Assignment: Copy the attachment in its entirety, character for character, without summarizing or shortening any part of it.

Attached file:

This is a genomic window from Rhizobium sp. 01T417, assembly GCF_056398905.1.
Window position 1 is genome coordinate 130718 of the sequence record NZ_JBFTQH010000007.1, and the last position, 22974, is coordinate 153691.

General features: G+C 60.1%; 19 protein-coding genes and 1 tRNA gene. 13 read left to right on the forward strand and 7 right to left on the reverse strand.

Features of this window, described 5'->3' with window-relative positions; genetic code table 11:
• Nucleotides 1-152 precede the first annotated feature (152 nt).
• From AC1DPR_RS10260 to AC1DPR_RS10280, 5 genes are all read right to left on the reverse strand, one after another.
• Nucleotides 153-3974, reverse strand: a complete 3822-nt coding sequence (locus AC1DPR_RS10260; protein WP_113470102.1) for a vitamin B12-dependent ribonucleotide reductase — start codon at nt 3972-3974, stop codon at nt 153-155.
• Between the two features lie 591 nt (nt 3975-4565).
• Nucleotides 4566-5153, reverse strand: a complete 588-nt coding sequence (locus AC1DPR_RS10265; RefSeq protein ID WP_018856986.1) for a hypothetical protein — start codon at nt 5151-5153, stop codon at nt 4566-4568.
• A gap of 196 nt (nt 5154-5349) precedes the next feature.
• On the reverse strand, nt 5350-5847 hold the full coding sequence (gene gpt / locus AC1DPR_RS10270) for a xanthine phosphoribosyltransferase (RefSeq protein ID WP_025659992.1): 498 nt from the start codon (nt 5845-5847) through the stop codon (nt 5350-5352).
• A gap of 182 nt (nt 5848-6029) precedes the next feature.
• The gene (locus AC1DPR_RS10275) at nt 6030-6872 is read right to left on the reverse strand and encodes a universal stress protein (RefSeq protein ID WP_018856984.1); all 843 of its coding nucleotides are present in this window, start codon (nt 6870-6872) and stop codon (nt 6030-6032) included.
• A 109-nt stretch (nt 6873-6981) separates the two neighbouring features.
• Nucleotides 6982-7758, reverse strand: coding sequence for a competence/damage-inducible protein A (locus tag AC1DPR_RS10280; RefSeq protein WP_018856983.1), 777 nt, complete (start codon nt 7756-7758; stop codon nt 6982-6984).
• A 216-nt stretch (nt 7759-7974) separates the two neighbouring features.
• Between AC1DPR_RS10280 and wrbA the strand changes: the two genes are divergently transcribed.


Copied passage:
This is a genomic window from Rhizobium sp. 01T417, assembly GCF_056398905.1.
Window position 1 is genome coordinate 130718 of the sequence record NZ_JBFTQH010000007.1, and the last position, 22974, is coordinate 153691.

General features: G+C 60.1%; 19 protein-coding genes and 1 tRNA gene. 13 read left to right on the forward strand and 7 right to left on the reverse strand.

Features of this window, described 5'->3' with window-relative positions; genetic code table 11:
• Nucleotides 1-152 precede the first annotated feature (152 nt).
• From AC1DPR_RS10260 to AC1DPR_RS10280, 5 genes are all read right to left on the reverse strand, one after another.
• Nucleotides 153-3974, reverse strand: a complete 3822-nt coding sequence (locus AC1DPR_RS10260; protein WP_113470102.1) for a vitamin B12-dependent ribonucleotide reductase — start codon at nt 3972-3974, stop codon at nt 153-155.
• Between the two features lie 591 nt (nt 3975-4565).
• Nucleotides 4566-5153, reverse strand: a complete 588-nt coding sequence (locus AC1DPR_RS10265; RefSeq protein ID WP_018856986.1) for a hypothetical protein — start codon at nt 5151-5153, stop codon at nt 4566-4568.
• A gap of 196 nt (nt 5154-5349) precedes the next feature.
• On the reverse strand, nt 5350-5847 hold the full coding sequence (gene gpt / locus AC1DPR_RS10270) for a xanthine phosphoribosyltransferase (RefSeq protein ID WP_025659992.1): 498 nt from the start codon (nt 5845-5847) through the stop codon (nt 5350-5352).
• A gap of 182 nt (nt 5848-6029) precedes the next feature.
• The gene (locus AC1DPR_RS10275) at nt 6030-6872 is read right to left on the reverse strand and encodes a universal stress protein (RefSeq protein ID WP_018856984.1); all 843 of its coding nucleotides are present in this window, start codon (nt 6870-6872) and stop codon (nt 6030-6032) included.
• A 109-nt stretch (nt 6873-6981) separates the two neighbouring features.
• Nucleotides 6982-7758, reverse strand: coding sequence for a competence/damage-inducible protein A (locus tag AC1DPR_RS10280; RefSeq protein WP_018856983.1), 777 nt, complete (start codon nt 7756-7758; stop codon nt 6982-6984).
• A 216-nt stretch (nt 7759-7974) separates the two neighbouring features.
• Between AC1DPR_RS10280 and wrbA the strand changes: the two genes are divergently transcribed.